Cruz Decries ‘Fevered Swamp Theories’ Over Eligibility to Serveby
U.S. presidential contender says mother's citizenship valid
Trump claims lawsuit awaits Texas senator if nomination won
U.S. Senator Ted Cruz, who is leading some polls among Republican presidential candidates in Iowa, said his birth in Canada doesn’t disqualify him from becoming president.
“As a legal matter, the Constitution and federal law are clear that the child of a U.S. citizen born abroad is a natural-born citizen,” the Texan said in an interview broadcast on CNN’s “State of the Union” show Sunday.
Cruz’s birth in Calgary 45 years ago has been raised by rival Donald Trump, who said Democrats would file a lawsuit challenging Cruz’s eligibility if he won the Republican nomination. The Constitution’s requirement that the president be a “natural-born citizen” was also brought up last week by Republican Senator John McCain of Arizona, who said Cruz’s situation should be looked into.
Cruz was born in 1970 to an American mother and a Cuban father who moved north to work in the oil industry. The family returned to the U.S. about four years after Cruz was born.
Cruz renounced his Canadian citizenship in 2014, almost a year after the Dallas Morning News reported on it.
On Sunday, Cruz, who served as Texas solicitor general from 2003 to 2008, said his mother was born in Wilmington, Delaware, and remained a U.S. citizen her entire life.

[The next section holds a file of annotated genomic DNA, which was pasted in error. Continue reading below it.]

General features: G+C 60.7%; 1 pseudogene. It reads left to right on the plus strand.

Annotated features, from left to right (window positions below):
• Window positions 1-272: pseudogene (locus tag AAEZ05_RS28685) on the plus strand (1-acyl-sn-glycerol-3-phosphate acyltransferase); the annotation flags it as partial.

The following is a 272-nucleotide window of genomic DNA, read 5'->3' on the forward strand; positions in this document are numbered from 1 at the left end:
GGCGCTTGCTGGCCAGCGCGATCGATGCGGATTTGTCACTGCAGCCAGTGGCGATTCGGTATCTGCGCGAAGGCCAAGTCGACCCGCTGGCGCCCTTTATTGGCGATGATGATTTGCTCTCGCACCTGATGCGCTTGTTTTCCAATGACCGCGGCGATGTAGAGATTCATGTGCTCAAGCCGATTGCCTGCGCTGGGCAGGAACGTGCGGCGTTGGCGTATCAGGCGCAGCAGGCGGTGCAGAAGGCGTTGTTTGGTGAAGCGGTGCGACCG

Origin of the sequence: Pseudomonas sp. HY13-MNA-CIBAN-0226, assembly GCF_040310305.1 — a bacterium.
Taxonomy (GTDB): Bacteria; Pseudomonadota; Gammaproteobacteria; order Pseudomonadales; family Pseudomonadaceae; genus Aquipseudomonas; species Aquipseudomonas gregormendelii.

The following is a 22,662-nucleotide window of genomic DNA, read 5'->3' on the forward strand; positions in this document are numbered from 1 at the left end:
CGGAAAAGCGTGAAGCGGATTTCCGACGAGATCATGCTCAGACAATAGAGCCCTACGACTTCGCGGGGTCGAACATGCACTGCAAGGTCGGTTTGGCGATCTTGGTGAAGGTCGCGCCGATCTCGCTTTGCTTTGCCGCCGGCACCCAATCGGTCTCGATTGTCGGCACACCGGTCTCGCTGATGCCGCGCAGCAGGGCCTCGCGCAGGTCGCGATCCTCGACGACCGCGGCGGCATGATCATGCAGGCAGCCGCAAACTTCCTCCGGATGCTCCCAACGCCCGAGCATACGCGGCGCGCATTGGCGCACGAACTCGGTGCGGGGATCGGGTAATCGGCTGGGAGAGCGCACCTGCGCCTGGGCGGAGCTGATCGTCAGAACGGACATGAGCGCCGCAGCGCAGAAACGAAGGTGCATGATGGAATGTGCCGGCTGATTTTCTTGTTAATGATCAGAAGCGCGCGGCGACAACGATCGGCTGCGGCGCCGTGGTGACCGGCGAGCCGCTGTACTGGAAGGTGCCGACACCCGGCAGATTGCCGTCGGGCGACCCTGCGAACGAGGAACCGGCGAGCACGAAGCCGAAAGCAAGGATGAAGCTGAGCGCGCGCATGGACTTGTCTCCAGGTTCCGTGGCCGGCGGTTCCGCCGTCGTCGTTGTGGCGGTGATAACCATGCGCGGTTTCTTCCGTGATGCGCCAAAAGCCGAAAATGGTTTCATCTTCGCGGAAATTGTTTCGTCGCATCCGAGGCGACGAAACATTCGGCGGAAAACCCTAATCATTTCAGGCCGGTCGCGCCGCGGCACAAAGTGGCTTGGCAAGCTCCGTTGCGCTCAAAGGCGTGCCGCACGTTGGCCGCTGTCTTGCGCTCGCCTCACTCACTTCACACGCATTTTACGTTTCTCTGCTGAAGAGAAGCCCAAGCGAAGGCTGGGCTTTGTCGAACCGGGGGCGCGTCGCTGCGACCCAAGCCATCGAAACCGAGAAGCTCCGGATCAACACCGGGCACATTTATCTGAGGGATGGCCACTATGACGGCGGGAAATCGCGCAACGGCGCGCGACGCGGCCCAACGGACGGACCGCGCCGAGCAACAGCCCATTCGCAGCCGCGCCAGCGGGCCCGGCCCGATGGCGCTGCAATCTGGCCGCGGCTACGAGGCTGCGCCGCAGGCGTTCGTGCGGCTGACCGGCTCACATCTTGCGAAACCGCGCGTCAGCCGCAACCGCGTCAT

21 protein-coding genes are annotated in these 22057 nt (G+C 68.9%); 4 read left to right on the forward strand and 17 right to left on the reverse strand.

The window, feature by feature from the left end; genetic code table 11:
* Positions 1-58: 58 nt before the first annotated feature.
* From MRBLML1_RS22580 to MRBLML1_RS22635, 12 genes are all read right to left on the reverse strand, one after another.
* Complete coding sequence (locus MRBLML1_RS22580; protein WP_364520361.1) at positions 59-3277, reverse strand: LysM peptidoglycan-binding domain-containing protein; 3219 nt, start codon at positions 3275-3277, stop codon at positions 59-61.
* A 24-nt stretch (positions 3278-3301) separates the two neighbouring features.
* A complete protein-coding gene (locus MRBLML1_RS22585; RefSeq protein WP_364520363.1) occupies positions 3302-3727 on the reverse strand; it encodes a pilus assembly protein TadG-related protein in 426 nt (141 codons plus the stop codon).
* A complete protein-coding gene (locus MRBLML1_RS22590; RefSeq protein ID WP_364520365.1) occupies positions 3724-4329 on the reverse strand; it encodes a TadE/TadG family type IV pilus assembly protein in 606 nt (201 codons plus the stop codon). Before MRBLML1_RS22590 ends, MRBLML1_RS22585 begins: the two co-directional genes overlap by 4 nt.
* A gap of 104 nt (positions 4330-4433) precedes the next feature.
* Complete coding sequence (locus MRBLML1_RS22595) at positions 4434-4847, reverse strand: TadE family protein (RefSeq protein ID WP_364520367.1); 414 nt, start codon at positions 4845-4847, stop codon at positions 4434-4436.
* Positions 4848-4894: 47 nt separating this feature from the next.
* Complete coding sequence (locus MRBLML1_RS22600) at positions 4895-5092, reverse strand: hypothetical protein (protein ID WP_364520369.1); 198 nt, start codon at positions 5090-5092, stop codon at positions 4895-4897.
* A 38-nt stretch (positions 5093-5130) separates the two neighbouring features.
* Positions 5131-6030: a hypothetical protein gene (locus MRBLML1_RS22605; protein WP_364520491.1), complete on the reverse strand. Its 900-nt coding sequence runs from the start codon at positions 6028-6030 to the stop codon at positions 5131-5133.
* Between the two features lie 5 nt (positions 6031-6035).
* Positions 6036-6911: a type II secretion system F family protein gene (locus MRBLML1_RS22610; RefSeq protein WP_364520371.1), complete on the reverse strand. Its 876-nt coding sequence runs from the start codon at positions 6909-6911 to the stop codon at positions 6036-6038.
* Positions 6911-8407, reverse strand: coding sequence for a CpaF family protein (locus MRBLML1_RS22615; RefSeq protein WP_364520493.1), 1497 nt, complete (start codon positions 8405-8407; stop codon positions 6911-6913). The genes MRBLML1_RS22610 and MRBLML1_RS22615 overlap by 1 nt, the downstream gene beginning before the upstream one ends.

“The Internet has all sorts of fevered swamp theories but the facts are simple,” he said.
Cruz compared his situation with that of past presidential contenders McCain, who was born on a U.S. military base in the Panama Canal Zone; George Romney, who was born in Mexico; and Barry Goldwater, who was born in Arizona before it was a state.
McCain faced questions about his eligibility when he ran in 2008.
Cruz, in an interview with Mark Halperin on Bloomberg’s “With All Due Respect” Friday, said the Arizona senator is secretly trying to boost Senator Marco Rubio’s chances at the Republican nomination.
Cruz leads Trump by 4 percentage points in Iowa, the first state to hold a caucus or primary, in the Real Clear Politics average of recent polls.
Trump previously raised questions about President Barack Obama’s birthplace, questioning whether the president was born in Hawaii even after a birth certificate was produced, spawning conspiracy theories.